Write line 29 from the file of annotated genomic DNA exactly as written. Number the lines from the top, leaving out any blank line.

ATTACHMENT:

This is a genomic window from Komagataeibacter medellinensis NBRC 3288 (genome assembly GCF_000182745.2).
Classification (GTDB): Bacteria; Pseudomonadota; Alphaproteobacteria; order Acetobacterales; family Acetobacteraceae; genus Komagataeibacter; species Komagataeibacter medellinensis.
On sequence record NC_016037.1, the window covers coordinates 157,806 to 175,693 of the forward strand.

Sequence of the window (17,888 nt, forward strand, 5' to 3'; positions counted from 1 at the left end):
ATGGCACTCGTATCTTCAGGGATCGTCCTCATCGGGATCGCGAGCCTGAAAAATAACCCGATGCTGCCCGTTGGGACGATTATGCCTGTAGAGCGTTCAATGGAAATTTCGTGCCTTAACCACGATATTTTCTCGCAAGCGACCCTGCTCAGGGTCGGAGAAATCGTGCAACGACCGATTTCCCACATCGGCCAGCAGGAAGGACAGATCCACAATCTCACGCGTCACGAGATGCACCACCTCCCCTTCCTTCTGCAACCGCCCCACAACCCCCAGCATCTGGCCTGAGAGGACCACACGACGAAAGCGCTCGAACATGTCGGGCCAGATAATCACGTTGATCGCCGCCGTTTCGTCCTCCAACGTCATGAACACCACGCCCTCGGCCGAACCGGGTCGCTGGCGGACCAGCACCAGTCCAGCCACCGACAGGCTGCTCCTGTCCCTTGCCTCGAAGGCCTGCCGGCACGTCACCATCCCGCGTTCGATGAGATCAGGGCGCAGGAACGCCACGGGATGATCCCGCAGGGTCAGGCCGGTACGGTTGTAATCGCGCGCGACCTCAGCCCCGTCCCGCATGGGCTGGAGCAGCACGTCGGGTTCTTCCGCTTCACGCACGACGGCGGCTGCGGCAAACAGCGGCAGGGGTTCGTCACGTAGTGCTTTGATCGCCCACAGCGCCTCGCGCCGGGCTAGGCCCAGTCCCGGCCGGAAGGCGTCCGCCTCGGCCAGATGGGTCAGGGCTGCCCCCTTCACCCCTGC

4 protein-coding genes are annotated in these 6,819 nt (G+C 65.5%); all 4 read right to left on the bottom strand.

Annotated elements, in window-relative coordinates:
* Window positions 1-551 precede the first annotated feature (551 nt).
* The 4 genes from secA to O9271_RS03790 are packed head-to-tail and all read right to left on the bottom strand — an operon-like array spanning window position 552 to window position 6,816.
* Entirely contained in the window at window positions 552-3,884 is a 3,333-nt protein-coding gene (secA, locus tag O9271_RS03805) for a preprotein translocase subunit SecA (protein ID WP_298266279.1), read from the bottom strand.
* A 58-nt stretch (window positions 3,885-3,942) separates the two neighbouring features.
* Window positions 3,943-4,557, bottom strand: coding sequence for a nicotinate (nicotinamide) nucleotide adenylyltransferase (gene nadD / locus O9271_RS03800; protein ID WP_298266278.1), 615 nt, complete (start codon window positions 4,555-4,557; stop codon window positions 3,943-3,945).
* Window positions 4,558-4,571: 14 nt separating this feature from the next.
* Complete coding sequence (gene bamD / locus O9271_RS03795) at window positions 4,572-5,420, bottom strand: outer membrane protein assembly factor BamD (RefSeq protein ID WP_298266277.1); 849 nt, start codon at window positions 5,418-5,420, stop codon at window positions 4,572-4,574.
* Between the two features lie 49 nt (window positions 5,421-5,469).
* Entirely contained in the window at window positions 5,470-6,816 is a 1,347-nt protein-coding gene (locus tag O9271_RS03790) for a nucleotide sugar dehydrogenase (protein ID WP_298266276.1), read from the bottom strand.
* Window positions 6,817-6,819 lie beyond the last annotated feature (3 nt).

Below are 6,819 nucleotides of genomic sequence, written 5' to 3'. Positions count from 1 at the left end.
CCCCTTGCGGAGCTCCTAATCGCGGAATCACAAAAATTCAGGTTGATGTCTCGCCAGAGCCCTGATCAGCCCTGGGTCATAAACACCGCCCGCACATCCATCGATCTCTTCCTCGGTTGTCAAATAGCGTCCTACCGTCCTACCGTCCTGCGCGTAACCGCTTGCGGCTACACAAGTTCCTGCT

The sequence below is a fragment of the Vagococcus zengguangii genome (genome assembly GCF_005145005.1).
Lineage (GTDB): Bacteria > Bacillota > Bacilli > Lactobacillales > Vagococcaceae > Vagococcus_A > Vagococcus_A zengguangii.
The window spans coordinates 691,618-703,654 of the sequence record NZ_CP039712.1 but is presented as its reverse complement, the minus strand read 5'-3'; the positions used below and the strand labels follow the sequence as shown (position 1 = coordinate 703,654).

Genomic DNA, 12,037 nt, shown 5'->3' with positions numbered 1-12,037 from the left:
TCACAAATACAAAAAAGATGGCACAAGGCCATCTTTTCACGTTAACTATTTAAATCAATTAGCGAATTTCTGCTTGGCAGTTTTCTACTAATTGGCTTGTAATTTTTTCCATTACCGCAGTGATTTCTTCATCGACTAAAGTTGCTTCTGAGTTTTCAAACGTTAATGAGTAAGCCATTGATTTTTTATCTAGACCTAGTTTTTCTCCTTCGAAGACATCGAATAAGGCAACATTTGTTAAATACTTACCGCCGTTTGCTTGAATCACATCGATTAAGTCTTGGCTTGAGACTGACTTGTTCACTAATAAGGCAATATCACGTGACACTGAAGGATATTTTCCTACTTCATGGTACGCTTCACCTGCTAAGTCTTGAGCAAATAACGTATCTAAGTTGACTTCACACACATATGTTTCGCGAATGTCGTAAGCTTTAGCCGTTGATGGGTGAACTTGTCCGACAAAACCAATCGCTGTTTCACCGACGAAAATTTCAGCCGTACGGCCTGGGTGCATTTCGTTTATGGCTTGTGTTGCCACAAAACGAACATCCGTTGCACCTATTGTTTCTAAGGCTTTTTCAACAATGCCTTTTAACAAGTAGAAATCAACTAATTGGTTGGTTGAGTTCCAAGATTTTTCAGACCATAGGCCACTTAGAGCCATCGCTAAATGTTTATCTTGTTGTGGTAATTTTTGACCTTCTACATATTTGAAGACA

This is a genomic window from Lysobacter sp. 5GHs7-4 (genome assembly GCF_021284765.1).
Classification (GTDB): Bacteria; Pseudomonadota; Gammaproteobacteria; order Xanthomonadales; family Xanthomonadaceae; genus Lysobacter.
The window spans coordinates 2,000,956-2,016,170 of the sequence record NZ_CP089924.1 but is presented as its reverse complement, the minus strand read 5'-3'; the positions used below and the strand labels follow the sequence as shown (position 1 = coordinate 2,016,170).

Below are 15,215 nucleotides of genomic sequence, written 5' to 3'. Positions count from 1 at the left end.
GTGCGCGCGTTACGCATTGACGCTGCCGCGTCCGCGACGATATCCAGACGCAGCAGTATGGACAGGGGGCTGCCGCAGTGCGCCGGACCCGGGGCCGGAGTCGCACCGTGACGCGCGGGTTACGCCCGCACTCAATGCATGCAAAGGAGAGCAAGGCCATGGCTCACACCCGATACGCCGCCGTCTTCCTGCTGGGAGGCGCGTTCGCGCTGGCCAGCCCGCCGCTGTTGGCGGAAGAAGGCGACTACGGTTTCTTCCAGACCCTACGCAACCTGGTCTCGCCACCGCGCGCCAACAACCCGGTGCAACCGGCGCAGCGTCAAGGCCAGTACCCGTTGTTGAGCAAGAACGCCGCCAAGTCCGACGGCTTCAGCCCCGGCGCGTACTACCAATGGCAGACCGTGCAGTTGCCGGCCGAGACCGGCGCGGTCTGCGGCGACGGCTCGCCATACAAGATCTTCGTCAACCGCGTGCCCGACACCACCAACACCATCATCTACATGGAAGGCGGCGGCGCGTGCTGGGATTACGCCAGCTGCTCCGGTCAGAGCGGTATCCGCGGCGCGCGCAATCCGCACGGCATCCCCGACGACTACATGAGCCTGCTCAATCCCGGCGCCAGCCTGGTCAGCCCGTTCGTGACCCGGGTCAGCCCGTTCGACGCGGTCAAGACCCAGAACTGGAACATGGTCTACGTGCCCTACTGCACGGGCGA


GTGCGCGCGTTACGCATTGACGCTGCCGCGTCCGCGACGATATCCAGACGCAGCAGTATGGACAGGGGGCTGCCGCAGTGCGCCGGACCCGGGGCCGGAGTCGCACCGTGACGCGCGGGTTACGCCCGCACTCAATGCATGCAAAGGAGAGCAAGGCCATGGCTCACACCCGATACGCCGCCGTCTTCCTGCTGGGAGGCGCGTTCGCGCTGGCCAGCCCGCCGCTGTTGGCGGAAGAAGGCGACTACGGTTTCTTCCAGACCCTACGCAACCTGGTCTCGCCACCGCGCGCCAACAACCCGGTGCAACCGGCGCAGCGTCAAGGCCAGTACCCGTTGTTGAGCAAGAACGCCGCCAAGTCCGACGGCTTCAGCCCCGGCGCGTACTACCAATGGCAGACCGTGCAGTTGCCGGCCGAGACCGGCGCGGTCTGCGGCGACGGCTCGCCATACAAGATCTTCGTCAACCGCGTGCCCGACACCACCAACACCATCATCTACATGGAAGGCGGCGGCGCGTGCTGGGATTACGCCAGCTGCTCCGGTCAGAGCGGTATCCGCGGCGCGCGCAATCCGCACGGCATCCCCGACGACTACATGAGCCTGCTCAATCCCGGCGCCAGCCTGGTCAGCCCGTTCGTGACCCGGGTCAGCCCGTTCGACGCGGTCAAGACCCAGAACTGGAACATGGTCTACGTGCCCTACTGCACGGGCGA